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General Motors have filed for bankruptcy, giving the US government a majority ownership stake in the century-old corporation.

It is the largest industrial bankruptcy in US history and the third-largest overall, after Lehman Brothers and telecoms firm Worldcom.

The government will end up with a 60 per cent ownership stake and an unprecedented role in reshaping the US car industry.

The United Auto Workers union will initially get 17.5 per cent, accepting shares in lieu of cash owed by GM to fund retired workers’ health-care cover.

US President Barack Obama announced his support for GM as it enters bankruptcy protection, vowing to provide billions more in government aid and protect the taxpayers’ investment without interfering with the company’s day-to-day operations.

On Sunday, administration officials said that the federal government will provide an additional $30 billion (£18.3bn) to GM, which has already received about $20 billion (£12.2bn) in government loans to help it restructure through bankruptcy.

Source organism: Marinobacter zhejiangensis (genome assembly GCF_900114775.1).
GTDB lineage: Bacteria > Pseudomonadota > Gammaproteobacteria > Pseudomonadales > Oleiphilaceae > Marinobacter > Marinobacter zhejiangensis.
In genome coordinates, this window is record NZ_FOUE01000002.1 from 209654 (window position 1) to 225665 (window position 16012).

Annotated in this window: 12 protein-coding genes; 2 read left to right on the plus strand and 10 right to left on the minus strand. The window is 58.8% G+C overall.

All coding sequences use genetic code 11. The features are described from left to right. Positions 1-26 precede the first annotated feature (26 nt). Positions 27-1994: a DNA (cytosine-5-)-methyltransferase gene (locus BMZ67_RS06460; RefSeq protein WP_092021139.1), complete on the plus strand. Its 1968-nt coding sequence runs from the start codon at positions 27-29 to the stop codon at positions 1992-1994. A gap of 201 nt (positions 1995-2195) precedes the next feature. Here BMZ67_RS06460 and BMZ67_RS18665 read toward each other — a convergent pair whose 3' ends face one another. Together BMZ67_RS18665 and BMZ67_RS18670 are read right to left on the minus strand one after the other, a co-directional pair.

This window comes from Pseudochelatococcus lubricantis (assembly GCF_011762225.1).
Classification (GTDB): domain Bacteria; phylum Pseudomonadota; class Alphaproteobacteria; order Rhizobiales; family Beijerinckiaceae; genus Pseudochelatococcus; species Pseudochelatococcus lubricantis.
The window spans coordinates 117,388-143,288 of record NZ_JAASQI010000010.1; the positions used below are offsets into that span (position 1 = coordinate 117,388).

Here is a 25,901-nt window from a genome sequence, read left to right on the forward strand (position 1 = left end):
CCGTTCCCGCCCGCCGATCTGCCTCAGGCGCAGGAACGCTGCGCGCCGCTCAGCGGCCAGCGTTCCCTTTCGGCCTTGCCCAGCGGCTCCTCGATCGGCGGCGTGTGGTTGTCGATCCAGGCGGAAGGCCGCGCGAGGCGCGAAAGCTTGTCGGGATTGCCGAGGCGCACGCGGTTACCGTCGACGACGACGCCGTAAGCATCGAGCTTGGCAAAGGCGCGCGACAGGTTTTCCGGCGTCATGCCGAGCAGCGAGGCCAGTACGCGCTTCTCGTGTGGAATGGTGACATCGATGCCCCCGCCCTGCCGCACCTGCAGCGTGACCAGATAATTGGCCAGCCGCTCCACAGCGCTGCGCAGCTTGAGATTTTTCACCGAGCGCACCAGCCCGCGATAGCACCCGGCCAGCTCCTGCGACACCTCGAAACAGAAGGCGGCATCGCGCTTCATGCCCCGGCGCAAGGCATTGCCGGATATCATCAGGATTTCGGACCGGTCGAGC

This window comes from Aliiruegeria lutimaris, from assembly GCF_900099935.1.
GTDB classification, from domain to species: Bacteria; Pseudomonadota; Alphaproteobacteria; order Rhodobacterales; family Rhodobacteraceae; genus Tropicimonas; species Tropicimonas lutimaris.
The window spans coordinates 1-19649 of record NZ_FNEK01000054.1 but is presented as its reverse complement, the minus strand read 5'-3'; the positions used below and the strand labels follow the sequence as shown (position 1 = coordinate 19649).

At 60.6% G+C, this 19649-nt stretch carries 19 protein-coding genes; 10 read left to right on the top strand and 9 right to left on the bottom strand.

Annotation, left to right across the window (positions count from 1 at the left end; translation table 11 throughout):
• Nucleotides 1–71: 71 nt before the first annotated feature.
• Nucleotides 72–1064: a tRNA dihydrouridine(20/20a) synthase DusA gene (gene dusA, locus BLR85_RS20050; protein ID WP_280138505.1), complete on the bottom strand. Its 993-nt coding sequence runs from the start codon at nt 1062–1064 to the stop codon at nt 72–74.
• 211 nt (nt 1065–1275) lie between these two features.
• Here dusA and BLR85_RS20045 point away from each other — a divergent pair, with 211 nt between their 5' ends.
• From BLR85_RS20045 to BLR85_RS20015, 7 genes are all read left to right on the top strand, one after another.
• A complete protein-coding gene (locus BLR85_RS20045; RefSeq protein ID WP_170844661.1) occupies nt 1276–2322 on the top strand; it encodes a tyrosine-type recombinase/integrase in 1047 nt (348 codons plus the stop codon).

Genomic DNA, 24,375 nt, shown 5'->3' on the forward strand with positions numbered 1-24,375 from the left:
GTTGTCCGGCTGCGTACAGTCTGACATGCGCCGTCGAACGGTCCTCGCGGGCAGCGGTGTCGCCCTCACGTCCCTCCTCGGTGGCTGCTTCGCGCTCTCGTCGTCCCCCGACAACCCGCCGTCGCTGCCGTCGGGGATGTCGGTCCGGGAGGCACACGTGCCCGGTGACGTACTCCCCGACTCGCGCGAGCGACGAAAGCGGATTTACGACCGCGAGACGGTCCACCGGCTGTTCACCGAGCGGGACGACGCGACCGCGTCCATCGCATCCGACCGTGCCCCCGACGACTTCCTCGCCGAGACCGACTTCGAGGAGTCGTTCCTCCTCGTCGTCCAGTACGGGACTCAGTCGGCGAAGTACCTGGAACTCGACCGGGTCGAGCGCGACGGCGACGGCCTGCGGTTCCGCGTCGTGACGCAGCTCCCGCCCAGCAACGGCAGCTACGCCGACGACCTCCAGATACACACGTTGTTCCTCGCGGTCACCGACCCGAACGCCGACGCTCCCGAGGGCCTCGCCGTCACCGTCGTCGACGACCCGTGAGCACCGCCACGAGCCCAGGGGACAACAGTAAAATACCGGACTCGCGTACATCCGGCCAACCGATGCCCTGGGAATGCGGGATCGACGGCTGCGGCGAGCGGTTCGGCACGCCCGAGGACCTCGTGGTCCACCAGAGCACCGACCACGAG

GM will follow a similar course to that taken by Chrysler LLC, which hopes to emerge from its government-sponsored bankruptcy this week.

The officials, speaking on condition of anonymity before Mr Obama’s public remarks, said that the administration expects the court process to last 60 to 90 days.

Washington hopes that, if successful, GM will emerge as a leaner company with a smaller workforce, fewer plants and a trimmed dealership network.

The idea is that GM will focus on four core models – Chevrolet, Cadillac, Buick and GMC.

The company plans to cut 21,000 employees, about 34 per cent of its workforce, and reduce the number of dealers by 2,600.

The bankruptcy represents a dramatic downfall for GM, which was founded in 1908 by William Durant, who brought several companies under one roof and developed a strategy of ‘a car for every purse and purpose.’

The billions in federal loans will come from the $700 billion (£427bn) rescue fund for the financial sector, representing another significant intervention by the state into private enterprise.

The US Treasury has used public funds to prop up banks, take a majority ownership in insurance conglomerate American International Group and guide Chrysler through bankruptcy.

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